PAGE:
LIGO made the first-ever direct observation of gravitational waves in September 2015 and a second detection in December 2015. The breakthrough LIGO paper prominently cites 2005 landmark research done by Campanelli and her team on binary black hole mergers. Based on this milestone work, Lousto and Healy numerically modeled the merger of a pair of black holes and simulated gravitational waveforms that match the first LIGO detection.
LIGO is funded by the National Science Foundation, and operated by MIT and Caltech, which conceived and built the project. Financial support for the Advanced LIGO project was led by NSF with Germany (Max Planck Society), the U.K. (Science and Technology Facilities Council) and Australia (Australian Research Council) making significant commitments and contributions to the project. More than 1,000 scientists from around the world participate in the effort through the LIGO Scientific Collaboration, which includes the GEO Collaboration. LIGO partners with the Virgo Collaboration, a consortium including 280 additional scientists throughout Europe supported by the Centre National de la Recherche Scientifique,, the Istituto Nazionale di Fisica Nucleare,, and Nikhef, as well as Virgo's host institution, the European Gravitational Observatory. Additional partners are listed at http://ligo.org/partners.php.

Rochester Institute of Technology

Related Black Holes Articles from Brightsurf:

The black hole always chirps twice: New clues deciphering the shape of black holes
A team of gravitational-wave scientists led by the ARC Centre of Excellence for Gravitational Wave Discovery (OzGrav) reveal that when two black holes collide and merge, the remnant black hole 'chirps' not once, but multiple times, emitting gravitational waves--intense ripples in the fabric space and time--that inform us about its shape.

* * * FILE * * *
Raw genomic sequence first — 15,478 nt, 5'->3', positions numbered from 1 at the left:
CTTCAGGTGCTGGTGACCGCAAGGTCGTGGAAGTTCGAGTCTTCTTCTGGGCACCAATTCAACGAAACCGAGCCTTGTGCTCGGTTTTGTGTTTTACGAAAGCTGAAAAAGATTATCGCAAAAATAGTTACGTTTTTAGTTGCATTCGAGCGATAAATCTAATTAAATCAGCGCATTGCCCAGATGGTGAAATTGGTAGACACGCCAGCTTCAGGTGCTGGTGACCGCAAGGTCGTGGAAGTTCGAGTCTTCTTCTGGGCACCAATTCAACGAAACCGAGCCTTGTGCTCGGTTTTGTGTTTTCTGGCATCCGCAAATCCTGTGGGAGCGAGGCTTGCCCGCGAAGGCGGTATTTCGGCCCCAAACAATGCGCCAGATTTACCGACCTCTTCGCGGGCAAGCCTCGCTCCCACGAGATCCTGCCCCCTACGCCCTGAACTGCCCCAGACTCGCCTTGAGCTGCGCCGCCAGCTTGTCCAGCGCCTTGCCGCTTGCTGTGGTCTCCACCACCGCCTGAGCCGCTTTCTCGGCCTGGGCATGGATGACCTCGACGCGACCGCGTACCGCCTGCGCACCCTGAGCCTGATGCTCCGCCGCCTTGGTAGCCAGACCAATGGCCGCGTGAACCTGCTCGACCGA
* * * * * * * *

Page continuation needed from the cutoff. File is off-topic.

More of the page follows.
Black holes? They are like a hologram
Spherical, smooth and simple according to the theory of relativity, or extremely complex and full of information as, according to quantum laws, Stephen Hawking used to say?

Under pressure, black holes feast
A new, Yale-led study shows that some supermassive black holes actually thrive under pressure.

Staining cycles with black holes
In the treatment of tumors, microenvironment plays an important role.

Black holes sometimes behave like conventional quantum systems
A group of Skoltech researchers led by Professor Anatoly Dymarsky have studied the emergence of generalized thermal ensembles in quantum systems with additional symmetries.

Scientists may have discovered whole new class of black holes
New research shows that astronomers' search for black holes might have been missing an entire class of black holes that they didn't know existed.

Are black holes made of dark energy?
Two University of Hawaii at Manoa researchers have identified and corrected a subtle error that was made when applying Einstein's equations to model the growth of the universe.

Telescopes in space for even sharper images of black holes
Astronomers have just managed to take the first image of a black hole, and now the next challenge facing them is how to take even sharper images, so that Einstein's Theory of General Relativity can be tested.

Can entangled qubits be used to probe black holes?
Information escapes from black holes via Hawking radiation, so it should be possible to capture it and use it to reconstruct what fell in: if given time longer than the age of the universe.

How black holes power plasma jets
Cosmic robbery powers the jets streaming from a black hole, new simulations reveal.

Read More: Black Holes News and Black Holes Current Events
Brightsurf.com is a participant in the Amazon Services LLC Associates Program, an affiliate advertising program designed to provide a means for sites to earn advertising fees by advertising and linking to Amazon.com.